Institute meaning

ĭnstĭ-to͝ot, -tyo͝ot
Something instituted.
  • An established principle, law, custom, or usage.
  • A summary or digest of established principles, esp. in law.
  • An organization for the promotion of art, science, education, etc.
  • A school specializing in art, music, etc.
  • A college or university specializing in technical subjects.
  • An institution for advanced study, research, and instruction in a restricted field.
  • A short teaching program established for a group concerned with some special field of work.
noun
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An organization founded to promote a cause.

A cancer research institute.

noun
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To start; initiate.

To institute a search.

verb
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To install in office, esp. as a minister in a church or parish.
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To set up; establish; found; introduce.
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To institute is defined as to start, establish or set up.

An example of to institute is beginning a new nutrition meal plan at an elementary school.

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The definition of an institute is an organization or school.

An example of an institute is an art college.

noun
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To establish or invest (someone) in an office or position.
verb
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A usually short, intensive workshop or seminar on a specific subject.
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An organization founded to promote a cause.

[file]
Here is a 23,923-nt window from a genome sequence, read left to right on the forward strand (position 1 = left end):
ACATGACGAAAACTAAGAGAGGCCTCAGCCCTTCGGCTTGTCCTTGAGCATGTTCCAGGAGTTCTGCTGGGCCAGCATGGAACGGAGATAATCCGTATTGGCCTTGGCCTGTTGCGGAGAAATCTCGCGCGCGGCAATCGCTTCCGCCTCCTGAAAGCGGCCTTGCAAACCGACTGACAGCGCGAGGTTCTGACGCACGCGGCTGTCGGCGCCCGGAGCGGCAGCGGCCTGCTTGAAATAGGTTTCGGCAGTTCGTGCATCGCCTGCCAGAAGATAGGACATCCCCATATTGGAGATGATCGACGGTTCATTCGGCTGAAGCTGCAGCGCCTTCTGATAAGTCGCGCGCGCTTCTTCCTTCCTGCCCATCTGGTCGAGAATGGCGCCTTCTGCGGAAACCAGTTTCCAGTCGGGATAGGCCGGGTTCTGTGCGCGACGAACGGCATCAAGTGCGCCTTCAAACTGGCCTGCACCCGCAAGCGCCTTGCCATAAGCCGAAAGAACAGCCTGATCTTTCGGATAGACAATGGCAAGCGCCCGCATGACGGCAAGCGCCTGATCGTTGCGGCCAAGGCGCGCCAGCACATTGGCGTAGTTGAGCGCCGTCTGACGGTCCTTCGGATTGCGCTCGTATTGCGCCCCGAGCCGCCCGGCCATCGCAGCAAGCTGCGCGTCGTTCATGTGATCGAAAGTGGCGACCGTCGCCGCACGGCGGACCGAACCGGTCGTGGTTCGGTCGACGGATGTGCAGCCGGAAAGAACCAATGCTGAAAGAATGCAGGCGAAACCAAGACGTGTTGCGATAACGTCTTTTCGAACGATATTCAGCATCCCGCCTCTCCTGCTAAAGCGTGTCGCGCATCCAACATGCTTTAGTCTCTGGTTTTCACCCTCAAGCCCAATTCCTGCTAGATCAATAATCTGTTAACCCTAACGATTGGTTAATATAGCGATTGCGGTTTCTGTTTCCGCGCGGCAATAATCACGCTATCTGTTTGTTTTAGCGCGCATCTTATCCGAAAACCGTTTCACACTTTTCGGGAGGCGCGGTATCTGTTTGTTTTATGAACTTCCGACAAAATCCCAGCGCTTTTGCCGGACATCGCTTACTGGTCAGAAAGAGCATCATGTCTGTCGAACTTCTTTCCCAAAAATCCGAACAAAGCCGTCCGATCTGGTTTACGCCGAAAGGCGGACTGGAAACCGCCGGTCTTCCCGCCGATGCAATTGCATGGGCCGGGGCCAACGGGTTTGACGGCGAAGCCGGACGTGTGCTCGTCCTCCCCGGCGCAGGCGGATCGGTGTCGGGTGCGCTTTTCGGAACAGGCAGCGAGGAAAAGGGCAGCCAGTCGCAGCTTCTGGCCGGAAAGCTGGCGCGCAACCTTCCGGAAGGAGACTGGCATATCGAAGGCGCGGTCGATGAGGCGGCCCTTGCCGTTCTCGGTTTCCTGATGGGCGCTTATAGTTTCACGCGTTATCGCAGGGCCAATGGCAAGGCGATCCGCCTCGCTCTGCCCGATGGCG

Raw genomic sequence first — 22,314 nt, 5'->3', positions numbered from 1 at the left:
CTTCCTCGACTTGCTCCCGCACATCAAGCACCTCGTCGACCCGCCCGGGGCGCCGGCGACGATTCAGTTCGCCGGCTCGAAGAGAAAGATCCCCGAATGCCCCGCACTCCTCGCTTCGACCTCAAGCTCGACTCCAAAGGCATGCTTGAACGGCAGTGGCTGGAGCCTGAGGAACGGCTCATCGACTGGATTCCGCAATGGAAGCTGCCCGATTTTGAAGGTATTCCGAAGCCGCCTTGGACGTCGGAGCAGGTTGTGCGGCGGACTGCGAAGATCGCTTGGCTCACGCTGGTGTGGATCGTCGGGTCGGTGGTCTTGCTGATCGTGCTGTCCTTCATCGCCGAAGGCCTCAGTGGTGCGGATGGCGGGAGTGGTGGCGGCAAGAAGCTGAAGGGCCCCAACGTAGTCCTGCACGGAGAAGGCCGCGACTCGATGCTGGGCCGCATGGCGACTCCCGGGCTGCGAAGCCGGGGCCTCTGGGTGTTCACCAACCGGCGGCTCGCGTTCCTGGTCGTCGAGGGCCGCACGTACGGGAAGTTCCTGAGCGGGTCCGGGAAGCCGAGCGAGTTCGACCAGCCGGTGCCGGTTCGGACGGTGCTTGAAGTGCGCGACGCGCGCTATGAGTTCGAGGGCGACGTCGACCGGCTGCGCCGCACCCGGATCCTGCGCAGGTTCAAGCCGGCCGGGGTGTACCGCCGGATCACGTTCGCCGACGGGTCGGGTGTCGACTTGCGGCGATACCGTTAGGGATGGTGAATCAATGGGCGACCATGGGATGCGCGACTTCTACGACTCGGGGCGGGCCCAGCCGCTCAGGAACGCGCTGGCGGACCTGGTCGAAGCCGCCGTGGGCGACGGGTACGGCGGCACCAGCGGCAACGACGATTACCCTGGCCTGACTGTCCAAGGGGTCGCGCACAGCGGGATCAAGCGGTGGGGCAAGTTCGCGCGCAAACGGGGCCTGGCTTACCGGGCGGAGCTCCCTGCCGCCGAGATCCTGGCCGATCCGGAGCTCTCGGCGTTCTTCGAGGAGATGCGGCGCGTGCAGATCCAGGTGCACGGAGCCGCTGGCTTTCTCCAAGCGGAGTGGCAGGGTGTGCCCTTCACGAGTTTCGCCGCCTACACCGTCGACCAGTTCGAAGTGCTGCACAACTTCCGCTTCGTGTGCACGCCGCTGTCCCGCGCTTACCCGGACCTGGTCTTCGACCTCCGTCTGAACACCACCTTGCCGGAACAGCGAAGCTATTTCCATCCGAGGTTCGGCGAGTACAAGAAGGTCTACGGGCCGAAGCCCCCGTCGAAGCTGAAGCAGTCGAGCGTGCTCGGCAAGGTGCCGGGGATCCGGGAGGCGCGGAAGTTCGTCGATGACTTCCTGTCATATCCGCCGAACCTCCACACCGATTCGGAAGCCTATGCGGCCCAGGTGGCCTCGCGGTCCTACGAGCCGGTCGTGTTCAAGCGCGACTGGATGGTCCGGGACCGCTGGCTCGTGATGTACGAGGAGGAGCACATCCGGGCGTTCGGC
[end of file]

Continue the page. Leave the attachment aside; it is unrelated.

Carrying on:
I work in a medical research institute.

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An institution of learning; a college, especially for technical subjects.
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The building housing such an institution.
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To begin or initiate (something); to found.

He instituted the new policy of having children walk through a metal detector to enter school.

verb
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Dr. H. More.

If children were early instituted, knowledge would insensibly insinuate itself.

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  • We institute your Grace / To be our regent in these parts of France.
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(ecclesiastical, law) To invest with the spiritual charge of a benefice, or the care of souls.

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(obsolete) Established; organized; founded.
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Other Word Forms

Noun

Singular:
institute
Plural:
institutes

Origin of institute

  • Middle English instituten from Latin īnstituere īnstitūt- to establish in- in in–2 statuere to set up stā- in Indo-European roots

    From American Heritage Dictionary of the English Language, 5th Edition

  • From Middle English, from Latin īnstitūtus, past participle of īnstituō (“I set up, place upon, purpose, begin, institute”), from in (“in, on”) + statuō (“set up, establish”).

    From Wiktionary

  • From French institut, from Middle French, from Latin īnstitūtum.

    From Wiktionary